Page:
I agree that the business model adopted by MLS was smart (especially when they proved adaptable and realized that their on-field "innovations" were harming the product). But their goal was very different than that of this new USFL.

MLS was trying to establish the top-flight league in their sport in this country. That's a far cry from trying to carve out a tiny niche in an exceptionally crowded marketplace.

Oh, no argument on those points - it's just that for any new pro football league to 'make it,' it had better have an ownership group with the MLS-like mindset of building over a very, very long term. Anyone going into professional football who thinks, within at least its first decade of operation, they're going to force a merger with the NFL or even compete on a similar playing field economically with it is either delusional, or has Bill Gates-like money he could throw at such an endeavor just to make it work.

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MMMM...I think its a longshot for this league to even start a season.

This site reminds me of the WHA resurrection several years ago during the NHL lockout. :blink:

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What about the AAFL? This is another league that hopes to start up in 2009. Haven't these idiots figured it out yet? There is only going to be one successful outdoor American football league and that's the NFL, now and forever. Even if they go to cities without NFL people still probably won't care.

The only way I think another league could ever succeed is if it is a full blown minor league system, with affiliate teams being in close proximity to the big teams(i.e. Miami's affiliate being in Palm Beach, Naples, or Ft. Lauderdale). The fans close enough to root for a team but not close enough to go to the games would be able to see pro football or some sort, plus it would give reserves(such as 3rd string QBs who never play) a chance to get game playing time. They could play the games during the week and have weekly call-ups(like having the 3rd string QB play during the week and be there on Sundays just in case). Think of the TV ratings for NFL network and ESPN with football all week long.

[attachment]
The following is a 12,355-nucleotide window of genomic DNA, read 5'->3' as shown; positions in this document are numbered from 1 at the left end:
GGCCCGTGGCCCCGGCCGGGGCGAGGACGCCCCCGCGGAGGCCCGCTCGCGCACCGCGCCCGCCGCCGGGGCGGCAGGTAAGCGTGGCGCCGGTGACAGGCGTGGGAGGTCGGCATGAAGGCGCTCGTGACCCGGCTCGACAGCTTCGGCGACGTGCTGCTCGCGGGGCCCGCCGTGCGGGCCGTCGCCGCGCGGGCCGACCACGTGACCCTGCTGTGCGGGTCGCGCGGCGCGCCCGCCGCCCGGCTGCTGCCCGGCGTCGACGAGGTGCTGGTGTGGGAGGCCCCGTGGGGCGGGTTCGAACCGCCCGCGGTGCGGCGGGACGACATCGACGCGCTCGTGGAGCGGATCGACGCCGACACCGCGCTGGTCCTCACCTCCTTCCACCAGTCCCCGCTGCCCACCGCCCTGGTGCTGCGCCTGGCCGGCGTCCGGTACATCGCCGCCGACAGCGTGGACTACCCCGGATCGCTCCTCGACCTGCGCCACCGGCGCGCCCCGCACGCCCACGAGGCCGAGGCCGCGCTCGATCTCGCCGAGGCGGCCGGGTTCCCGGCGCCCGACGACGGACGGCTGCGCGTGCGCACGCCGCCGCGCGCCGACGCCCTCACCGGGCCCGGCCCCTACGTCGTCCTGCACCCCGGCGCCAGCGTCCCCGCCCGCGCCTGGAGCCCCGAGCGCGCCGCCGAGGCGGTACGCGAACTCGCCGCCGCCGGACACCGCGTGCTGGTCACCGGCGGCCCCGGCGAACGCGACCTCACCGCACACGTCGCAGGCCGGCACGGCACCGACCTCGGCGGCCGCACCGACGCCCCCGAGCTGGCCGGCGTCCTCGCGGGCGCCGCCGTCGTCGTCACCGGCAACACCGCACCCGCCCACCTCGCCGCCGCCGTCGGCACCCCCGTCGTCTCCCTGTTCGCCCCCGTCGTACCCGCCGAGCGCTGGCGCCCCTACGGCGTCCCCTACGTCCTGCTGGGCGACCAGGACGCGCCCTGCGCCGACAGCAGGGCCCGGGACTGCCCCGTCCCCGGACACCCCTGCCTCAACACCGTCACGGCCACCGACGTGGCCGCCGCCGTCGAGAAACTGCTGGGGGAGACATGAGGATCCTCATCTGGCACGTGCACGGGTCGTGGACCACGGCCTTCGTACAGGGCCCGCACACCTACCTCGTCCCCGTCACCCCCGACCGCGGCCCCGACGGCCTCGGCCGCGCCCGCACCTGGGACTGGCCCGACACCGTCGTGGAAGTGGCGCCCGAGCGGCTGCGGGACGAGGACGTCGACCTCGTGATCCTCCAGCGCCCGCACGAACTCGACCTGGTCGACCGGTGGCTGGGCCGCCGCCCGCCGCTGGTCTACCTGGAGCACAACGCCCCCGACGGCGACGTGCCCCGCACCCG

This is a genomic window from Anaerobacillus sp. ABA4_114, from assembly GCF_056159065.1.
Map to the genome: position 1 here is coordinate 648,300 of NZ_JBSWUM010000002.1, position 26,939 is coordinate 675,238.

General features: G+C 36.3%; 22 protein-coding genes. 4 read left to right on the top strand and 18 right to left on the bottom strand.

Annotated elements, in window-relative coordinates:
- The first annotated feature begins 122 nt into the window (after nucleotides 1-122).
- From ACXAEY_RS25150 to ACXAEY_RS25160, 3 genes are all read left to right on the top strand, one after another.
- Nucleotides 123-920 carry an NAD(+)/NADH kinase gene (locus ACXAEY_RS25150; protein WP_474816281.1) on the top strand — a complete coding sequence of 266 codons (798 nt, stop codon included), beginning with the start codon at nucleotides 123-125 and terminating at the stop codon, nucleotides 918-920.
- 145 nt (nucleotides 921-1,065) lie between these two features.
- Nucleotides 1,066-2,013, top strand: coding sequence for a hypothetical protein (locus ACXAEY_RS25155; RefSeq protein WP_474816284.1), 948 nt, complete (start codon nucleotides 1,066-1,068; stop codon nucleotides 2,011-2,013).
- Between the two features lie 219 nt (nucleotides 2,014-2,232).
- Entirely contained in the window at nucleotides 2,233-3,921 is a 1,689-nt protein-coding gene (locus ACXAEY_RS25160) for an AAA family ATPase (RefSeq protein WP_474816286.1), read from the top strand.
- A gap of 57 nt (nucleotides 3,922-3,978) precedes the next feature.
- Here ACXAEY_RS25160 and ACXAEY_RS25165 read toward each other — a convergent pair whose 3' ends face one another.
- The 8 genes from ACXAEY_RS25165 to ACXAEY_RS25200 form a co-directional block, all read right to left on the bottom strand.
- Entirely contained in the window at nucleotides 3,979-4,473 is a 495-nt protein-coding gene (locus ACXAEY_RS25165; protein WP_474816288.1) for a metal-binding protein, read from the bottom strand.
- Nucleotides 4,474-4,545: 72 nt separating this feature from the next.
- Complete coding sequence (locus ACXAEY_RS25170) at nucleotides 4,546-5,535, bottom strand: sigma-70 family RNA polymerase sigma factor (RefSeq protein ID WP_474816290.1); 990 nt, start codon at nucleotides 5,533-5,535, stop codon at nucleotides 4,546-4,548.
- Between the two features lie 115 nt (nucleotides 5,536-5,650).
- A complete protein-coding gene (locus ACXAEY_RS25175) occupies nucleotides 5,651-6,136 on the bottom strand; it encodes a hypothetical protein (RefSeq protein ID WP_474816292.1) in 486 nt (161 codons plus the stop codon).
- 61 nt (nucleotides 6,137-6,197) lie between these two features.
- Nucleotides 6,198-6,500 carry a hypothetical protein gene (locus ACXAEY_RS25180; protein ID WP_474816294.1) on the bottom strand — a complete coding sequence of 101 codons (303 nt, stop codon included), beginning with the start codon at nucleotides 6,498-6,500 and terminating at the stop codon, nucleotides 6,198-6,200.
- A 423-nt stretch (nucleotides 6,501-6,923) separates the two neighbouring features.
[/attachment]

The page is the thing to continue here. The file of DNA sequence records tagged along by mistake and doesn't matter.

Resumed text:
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The only way I think another league could ever succeed is if it is a full blown minor league system, with affiliate teams being in close proximity to the big teams(i.e. Miami's affiliate being in Palm Beach, Naples, or Ft. Lauderdale). The fans close enough to root for a team but not close enough to go to the games would be able to see pro football or some sort, plus it would give reserves(such as 3rd string QBs who never play) a chance to get game playing time. They could play the games during the week and have weekly call-ups(like having the 3rd string QB play during the week and be there on Sundays just in case). Think of the TV ratings for NFL network and ESPN with football all week long.

That strikes me as a really interesting idea. The primary drawback might be that reserves (ex., 3rd string QBs) would be practicing with their affiliate team all week instead of the parent team, which could leave them ill-prepared if they are forced into action. The other concern would be finding enough players to field 32 farm teams. It might work better if teams shared affiliates (ex., Ravens and Redskins sharing a team in Annapolis, Eagles and Steelers sharing a team in Harrisburg).

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Here's what I came up with regarding the above idea. I'm trying to pair up each AFC team with an NFC team.

West Division

San Jose (49ers and Raiders)

Los Angeles or Las Vegas (Chargers and Cardinals)

Salt Lake City or Boise (Seahawks and Broncos)

San Antonio or Austin (Cowboys and Texans)

South Division

Orlando (Dolphins and Buccaneers)

Columbia, SC (Panthers and Jaguars)

Knoxville (Falcons and Bengals)

Birmingham or Memphis (Titans and Saints)

North Division

Toledo (Browns and Lions)

Champaign (Bears and Colts)

Columbia, MO (Rams and Chiefs)

Toronto (Bills and Packers)

East Division

Annapolis (Ravens and Redskins)

somewhere in Pennsylvania (Eagles and Steelers)

East Rutherford, NJ (Giants and Jets)

Montreal (Patriots and Vikings)

Some of these locations make a lot more sense than others.